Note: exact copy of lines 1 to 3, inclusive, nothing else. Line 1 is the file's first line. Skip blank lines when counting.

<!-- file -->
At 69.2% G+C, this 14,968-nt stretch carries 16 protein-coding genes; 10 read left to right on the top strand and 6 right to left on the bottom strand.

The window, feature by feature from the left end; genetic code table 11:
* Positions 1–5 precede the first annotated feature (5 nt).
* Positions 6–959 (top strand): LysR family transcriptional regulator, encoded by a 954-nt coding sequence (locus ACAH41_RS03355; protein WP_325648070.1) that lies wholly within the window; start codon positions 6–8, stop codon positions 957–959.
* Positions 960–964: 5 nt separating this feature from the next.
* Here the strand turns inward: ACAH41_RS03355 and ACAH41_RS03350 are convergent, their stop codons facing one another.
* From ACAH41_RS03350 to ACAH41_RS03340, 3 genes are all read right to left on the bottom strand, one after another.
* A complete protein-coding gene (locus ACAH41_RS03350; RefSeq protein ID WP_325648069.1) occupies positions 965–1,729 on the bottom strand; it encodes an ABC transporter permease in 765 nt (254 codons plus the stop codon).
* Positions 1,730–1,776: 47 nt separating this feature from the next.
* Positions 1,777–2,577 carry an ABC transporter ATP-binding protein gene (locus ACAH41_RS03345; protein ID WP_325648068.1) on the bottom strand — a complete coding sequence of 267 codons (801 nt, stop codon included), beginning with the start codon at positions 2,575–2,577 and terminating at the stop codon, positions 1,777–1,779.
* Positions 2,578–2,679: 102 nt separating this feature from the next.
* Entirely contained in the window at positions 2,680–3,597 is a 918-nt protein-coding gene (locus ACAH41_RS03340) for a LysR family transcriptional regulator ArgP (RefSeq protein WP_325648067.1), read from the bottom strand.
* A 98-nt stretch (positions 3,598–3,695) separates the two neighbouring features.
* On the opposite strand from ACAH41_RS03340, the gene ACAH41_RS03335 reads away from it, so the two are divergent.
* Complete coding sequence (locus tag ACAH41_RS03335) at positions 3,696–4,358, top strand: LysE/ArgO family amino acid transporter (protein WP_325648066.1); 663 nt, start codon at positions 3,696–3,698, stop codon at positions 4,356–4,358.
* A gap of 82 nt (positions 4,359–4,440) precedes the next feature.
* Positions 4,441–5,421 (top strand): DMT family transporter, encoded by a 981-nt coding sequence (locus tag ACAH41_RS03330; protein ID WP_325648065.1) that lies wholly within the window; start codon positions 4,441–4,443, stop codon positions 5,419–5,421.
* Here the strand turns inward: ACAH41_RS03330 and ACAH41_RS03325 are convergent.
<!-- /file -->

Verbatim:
At 69.2% G+C, this 14,968-nt stretch carries 16 protein-coding genes; 10 read left to right on the top strand and 6 right to left on the bottom strand.

The window, feature by feature from the left end; genetic code table 11:
* Positions 1–5 precede the first annotated feature (5 nt).